But time has slowed this Artist, and he has sold one of his jig's to a fellow a few year's back who had also heard of his talent's and searched Langhy out. But one jig remain's and I could see that Mr.Langhy still had the torch fire's burning in his eye's when he said now if he had a good worker to help him he could still make the silver flow like before. Was he hinting to me? I would love to think that he was, I will visit him again soon and see if there is still a desire to build one more and offer my help in assisting in anyway. Beside's he promised to show me his photo album of his racing day's and I would bring along mine for his viewing. Do any owner's of Langhy Built frame's made mostly in the Chicagoland area when he was working for the Schwinn Co. read this message board? If you do, do you have a story or a praise I can relate to this legend about his frame's on my next visit. Mr. Langhy and me are a rare (Bike racer's) breed in this area of the country. And he would love to hear from former friend's and owner's. Please post if you have heard or own a Langhy built frame by Langhy Enginering of Hammond, IN. Thank's Dan

   RE:AGE / VALUE:   Artisian found in Oz ! posted by Oscar on 1/23/2002 at 4:43:12 AM
I ride all around Chicago, but I never seen or heard. I'll keep the eyes peeled. Where is he in downstate?

Jim Ryan ain't as bad as they make him out. Bad Corrine.

   small-scale frame builders posted by John E on 1/23/2002 at 2:46:58 PM
I enjoy hearing about small-scale custom framebuilders, and it's always fun to meet one and to allow him to show off his wares. I know one former racer who just sold his bike shop so that he can focus on framebuilding, and when I lived in Los Angeles, I used to enjoy watching A.D.Stump cruise into Bikecology/Supergo on one of his immaculate 19-lb (not bad for 1974!) black-chrome creations.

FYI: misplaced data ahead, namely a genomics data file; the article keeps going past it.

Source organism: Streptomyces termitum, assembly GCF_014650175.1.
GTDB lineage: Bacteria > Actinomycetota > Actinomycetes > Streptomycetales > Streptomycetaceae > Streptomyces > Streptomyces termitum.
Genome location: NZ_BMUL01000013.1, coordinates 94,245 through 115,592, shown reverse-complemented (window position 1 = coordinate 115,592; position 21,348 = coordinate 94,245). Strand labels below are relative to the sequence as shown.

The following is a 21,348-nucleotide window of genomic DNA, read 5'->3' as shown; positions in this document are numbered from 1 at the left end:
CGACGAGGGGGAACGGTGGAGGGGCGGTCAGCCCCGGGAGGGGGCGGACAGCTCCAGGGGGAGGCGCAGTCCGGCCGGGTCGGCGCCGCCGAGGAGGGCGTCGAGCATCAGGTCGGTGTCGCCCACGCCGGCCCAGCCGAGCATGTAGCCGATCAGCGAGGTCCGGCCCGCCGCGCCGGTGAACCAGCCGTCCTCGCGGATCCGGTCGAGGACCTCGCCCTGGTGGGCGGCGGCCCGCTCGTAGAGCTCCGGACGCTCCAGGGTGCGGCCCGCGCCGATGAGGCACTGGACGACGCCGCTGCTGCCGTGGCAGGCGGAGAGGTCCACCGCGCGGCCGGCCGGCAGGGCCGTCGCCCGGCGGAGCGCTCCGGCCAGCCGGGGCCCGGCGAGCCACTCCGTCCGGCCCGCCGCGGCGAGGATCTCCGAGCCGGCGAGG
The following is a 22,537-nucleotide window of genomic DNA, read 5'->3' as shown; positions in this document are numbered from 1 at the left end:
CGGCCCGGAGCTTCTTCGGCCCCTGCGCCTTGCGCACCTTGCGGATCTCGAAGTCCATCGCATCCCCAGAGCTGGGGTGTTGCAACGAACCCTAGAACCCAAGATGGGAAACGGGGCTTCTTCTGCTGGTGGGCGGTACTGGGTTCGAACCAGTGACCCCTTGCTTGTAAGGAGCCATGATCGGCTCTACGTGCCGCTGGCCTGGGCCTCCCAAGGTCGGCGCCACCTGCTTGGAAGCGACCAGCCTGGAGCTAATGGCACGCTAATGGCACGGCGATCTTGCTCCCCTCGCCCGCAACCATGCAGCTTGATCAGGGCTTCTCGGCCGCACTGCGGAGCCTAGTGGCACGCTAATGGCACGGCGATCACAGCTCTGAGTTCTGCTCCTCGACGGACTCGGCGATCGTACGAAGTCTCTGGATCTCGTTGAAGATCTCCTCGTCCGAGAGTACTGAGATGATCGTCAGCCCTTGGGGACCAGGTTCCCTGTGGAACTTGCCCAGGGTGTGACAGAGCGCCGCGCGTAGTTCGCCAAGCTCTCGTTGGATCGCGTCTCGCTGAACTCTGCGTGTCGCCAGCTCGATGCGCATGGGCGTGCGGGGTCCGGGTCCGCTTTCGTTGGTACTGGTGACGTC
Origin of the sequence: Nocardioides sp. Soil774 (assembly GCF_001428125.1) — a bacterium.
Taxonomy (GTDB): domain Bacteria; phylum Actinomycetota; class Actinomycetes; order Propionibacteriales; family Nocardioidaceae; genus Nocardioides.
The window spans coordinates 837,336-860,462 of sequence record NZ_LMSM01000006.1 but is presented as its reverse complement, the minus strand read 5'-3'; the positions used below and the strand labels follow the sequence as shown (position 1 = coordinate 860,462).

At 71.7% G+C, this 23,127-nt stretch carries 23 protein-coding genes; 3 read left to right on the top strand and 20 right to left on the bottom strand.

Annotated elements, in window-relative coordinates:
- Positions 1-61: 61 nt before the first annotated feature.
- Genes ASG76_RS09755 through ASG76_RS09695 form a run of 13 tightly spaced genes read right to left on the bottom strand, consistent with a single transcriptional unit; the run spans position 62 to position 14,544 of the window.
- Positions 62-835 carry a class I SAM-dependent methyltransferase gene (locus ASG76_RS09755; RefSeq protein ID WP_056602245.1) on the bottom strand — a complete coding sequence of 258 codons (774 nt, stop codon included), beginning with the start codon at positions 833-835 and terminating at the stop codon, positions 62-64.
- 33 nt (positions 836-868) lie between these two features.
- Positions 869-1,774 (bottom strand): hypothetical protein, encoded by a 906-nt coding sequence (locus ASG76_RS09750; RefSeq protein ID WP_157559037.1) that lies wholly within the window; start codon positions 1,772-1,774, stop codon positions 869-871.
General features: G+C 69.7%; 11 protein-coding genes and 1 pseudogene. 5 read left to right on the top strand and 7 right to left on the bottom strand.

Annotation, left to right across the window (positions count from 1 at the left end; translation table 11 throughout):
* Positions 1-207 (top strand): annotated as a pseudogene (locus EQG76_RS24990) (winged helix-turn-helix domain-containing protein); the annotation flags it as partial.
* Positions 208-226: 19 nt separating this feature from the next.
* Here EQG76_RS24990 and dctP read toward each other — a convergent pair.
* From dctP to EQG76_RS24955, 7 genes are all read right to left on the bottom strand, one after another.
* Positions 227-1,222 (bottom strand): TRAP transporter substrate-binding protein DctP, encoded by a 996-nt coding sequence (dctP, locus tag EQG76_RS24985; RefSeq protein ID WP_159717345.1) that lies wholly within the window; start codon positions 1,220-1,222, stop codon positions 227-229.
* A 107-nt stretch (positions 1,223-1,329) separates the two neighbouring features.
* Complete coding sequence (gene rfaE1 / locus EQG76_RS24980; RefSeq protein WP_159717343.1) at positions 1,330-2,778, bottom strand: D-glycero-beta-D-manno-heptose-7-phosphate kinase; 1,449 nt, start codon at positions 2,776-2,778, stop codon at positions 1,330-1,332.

Bayliss posted by John E on 1/23/2002 at 2:52:33 PM
Speaking of custom frame builders, last Saturday I had the privilege of cycling and eating pizza with Brian Bayliss, who showed up for the group ride on one of his own creations with an elaborate green-and-white finish over equally elegant lugwork, and a radical set of stays.

   RE:Bayliss posted by Dan on 1/23/2002 at 4:38:06 PM
In my original post I hadn't mentioned the trademark styling Mr. Langhy was quick to point out to me on a frame in primer, how the lug's were his own, certain elongated indention's at the top of the seat stay's were his only, how his rear dropout's were his trademark a sort of tribal looking loop-back and down to a near downward point, a quicker wheelchange results, the dropout's were drilled with a line of hole's on top and around the dropout. It had a striking steel fork where the sides of the fork crown shown an artistic effect of three slight steel scallup's overlapping each other. We just don't see to many talented framebuilder's in these neck of the wood's. Dan

   RE:RE:Bayliss posted by Dan on 1/23/2002 at 4:48:17 PM
Can you tell I'm just beside myself after meeting with Mr. Langhy, I should sleep but I CAN'T.

   RE:Bayliss posted by Dick on 1/23/2002 at 4:49:13 PM
I had the privilege to meet Mr. Bayliss at the Velo Rendezvous Event in Pasadena this past October. He had just finished the bike that you speak of and brought it to ride on the group ride. It is indeed beautiful bike. I think I have some photos of it somewhere. Unfortunately, I don't have the means to get them onto the 'net.

   RE:AGE / VALUE:   Artisian found in Oz ! posted by Rudgematch on 1/23/2002 at 6:49:28 PM

You might like to share your discovery with the Classic Rendezvous list or the Framebuilders List. I bet they'd love to find out more and they'd probably encourage you to go back and take up the torch. What a great chance to apprentice with a master builder and keep the skills and knowledge alive. Not to say you have any obligation to do so, just that if you're leaning that way, I'll nudge you a little bit.